One Small Corner, the book that I wrote while at KIRA in June was in my hand. I had a signed copy for each of them. They also had a present for Clare and I: lunch at the Garden Café, courtesy of KIRA and a trip there on KIRA’s latest acquisition, a new golf cart, driven by Hanna. We were early for our lunch booking and Geoff suggested a quick tour of the gardens since Clare hadn’t seen them.

We all climbed into the Golf Cart, Mary and Hanna in front, and Geoff, Clare and I on the back seat, looking back as KIRA slowly vanished behind us. Another quote: “History,” said Marshall Macluhan, “is like looking at the past through the rear-view mirror of a rapidly advancing car.” This is a wonderful metaphor for my feelings at the time.

I had just met the young lady who had inherited my room, the Red Room, and my studio, #1. Neither the room nor the studio belonged to me anymore. They were now closed spaces, occupied by another. It didn’t hurt. It didn’t drive a spear through my still suffering heart. It did, however, underline that the waters of the stream had moved on and were not the same.

The gardens had changed too. Gone were the splendiferous rhododendrons of June, present were the multitudinous colors of Late July. The tiniest alpaca, born just before I left at the end of June, was now a sturdy one month old, larger and much more self-contained. Moe was a month older too as he sat on the roof of his shelter and nickered away at the world in general. Our lunch table was reserved for 12:30 and we would see them all later, parading on the lawn.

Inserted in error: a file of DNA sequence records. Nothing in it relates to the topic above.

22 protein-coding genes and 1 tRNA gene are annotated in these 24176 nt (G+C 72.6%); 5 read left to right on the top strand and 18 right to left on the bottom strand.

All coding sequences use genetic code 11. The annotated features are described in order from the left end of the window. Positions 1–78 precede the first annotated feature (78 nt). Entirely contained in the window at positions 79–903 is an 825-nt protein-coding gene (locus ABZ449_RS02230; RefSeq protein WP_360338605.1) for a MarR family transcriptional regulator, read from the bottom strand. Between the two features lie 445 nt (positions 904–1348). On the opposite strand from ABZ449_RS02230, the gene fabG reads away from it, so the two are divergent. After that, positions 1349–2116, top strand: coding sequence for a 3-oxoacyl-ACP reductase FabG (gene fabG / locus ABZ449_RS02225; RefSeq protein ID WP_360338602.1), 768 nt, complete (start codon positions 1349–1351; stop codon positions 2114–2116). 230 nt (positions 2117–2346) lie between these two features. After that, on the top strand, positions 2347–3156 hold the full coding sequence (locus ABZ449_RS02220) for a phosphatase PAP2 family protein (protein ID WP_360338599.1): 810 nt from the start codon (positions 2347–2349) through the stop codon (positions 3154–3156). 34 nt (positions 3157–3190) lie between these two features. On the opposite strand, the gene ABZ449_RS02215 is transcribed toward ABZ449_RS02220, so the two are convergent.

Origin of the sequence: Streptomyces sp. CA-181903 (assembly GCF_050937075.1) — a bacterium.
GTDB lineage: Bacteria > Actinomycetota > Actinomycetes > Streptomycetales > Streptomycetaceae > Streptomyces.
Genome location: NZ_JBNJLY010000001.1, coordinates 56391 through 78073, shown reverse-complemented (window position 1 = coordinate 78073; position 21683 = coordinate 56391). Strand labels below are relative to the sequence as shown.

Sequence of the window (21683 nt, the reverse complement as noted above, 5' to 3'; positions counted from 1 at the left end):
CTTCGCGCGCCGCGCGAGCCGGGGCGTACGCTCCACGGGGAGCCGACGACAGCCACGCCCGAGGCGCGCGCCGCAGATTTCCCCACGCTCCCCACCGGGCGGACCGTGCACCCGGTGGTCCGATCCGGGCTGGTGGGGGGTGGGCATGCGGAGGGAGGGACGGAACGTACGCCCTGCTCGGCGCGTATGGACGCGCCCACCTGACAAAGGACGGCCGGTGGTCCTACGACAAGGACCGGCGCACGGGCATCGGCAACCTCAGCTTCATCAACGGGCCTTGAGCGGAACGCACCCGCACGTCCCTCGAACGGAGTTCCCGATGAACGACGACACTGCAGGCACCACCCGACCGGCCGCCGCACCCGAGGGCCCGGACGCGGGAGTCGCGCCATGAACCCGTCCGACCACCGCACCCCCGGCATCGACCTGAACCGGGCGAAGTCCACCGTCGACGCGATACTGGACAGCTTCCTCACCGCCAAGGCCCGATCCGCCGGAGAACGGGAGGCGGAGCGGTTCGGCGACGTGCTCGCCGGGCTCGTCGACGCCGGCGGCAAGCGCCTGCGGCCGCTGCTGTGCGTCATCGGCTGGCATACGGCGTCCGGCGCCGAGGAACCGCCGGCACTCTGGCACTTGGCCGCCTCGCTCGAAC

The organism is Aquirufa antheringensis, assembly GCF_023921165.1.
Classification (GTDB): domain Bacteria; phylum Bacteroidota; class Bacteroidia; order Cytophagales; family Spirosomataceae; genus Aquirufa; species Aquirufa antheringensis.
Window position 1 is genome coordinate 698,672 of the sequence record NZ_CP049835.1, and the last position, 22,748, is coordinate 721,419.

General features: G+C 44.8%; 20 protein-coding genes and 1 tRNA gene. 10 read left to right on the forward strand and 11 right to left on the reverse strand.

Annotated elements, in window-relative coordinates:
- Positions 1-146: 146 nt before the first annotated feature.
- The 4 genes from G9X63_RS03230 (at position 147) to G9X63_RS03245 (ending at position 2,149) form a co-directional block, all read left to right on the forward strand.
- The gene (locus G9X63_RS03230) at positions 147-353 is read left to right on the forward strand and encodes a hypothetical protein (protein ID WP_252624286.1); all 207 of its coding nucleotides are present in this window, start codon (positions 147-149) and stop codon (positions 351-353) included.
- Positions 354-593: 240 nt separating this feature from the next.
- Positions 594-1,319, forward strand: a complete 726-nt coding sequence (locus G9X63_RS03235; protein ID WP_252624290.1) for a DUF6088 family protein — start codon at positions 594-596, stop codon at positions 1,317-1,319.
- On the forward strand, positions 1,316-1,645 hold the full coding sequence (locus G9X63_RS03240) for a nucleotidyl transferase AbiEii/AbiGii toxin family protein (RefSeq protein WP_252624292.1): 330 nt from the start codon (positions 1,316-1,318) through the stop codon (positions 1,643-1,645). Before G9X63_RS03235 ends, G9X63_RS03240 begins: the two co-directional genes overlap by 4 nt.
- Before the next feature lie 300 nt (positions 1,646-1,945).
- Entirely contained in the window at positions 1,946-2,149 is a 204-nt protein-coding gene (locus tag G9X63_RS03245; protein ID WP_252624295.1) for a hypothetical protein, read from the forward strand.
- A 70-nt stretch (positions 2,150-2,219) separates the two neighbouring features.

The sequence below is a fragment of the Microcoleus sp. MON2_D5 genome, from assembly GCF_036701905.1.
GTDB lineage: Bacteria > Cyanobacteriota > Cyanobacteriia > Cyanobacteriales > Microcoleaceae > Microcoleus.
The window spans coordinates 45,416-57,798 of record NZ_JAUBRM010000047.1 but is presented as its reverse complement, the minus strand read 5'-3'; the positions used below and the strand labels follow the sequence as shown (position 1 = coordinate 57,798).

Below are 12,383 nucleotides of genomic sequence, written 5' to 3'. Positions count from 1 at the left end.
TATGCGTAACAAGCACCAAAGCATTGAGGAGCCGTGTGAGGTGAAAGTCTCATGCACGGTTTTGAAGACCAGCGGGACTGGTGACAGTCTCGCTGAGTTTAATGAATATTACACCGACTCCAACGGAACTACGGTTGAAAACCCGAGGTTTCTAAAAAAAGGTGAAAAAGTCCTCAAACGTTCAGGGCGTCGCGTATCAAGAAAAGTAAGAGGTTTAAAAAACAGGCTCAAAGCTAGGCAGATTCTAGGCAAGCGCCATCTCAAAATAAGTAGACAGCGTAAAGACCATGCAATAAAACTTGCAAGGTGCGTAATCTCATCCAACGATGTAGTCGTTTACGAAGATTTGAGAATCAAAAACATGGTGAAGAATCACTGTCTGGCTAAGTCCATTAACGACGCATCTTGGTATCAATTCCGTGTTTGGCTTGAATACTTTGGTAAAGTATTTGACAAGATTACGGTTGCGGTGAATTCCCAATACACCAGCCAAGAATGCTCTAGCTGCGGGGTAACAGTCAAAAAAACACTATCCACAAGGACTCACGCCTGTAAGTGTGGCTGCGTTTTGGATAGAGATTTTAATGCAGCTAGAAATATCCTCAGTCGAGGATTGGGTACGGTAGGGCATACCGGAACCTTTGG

The gardens were fuller now than they were in June: more flowers, more blossoms, more color, more people, more children, more hazards for Hanna to slow for as we made our way back to the Garden Café, past the Sensitivity Garden and the Therapy Garden, past the Labyrinth and the Maze, past the Dutch Windmill, past all those magnificent sculptures … new sculptures had appeared … the blue piano wasn’t there earlier … this month’s artist had erected a new piece in the Secret Garden … change was all around me … and I viewed it from the backward-facing seat of a slowly advancing Golf Cart.

We had lunch in the shade beneath the apple tree. I looked around for Carlos, certain that he and his shadow were both close by … but I could hear no pipes. I spoke to Clare in Spanish, just to hear that language once again, but Carlos still didn’t appear. How could he? The river had flowed on and he was back with his family in Brazil.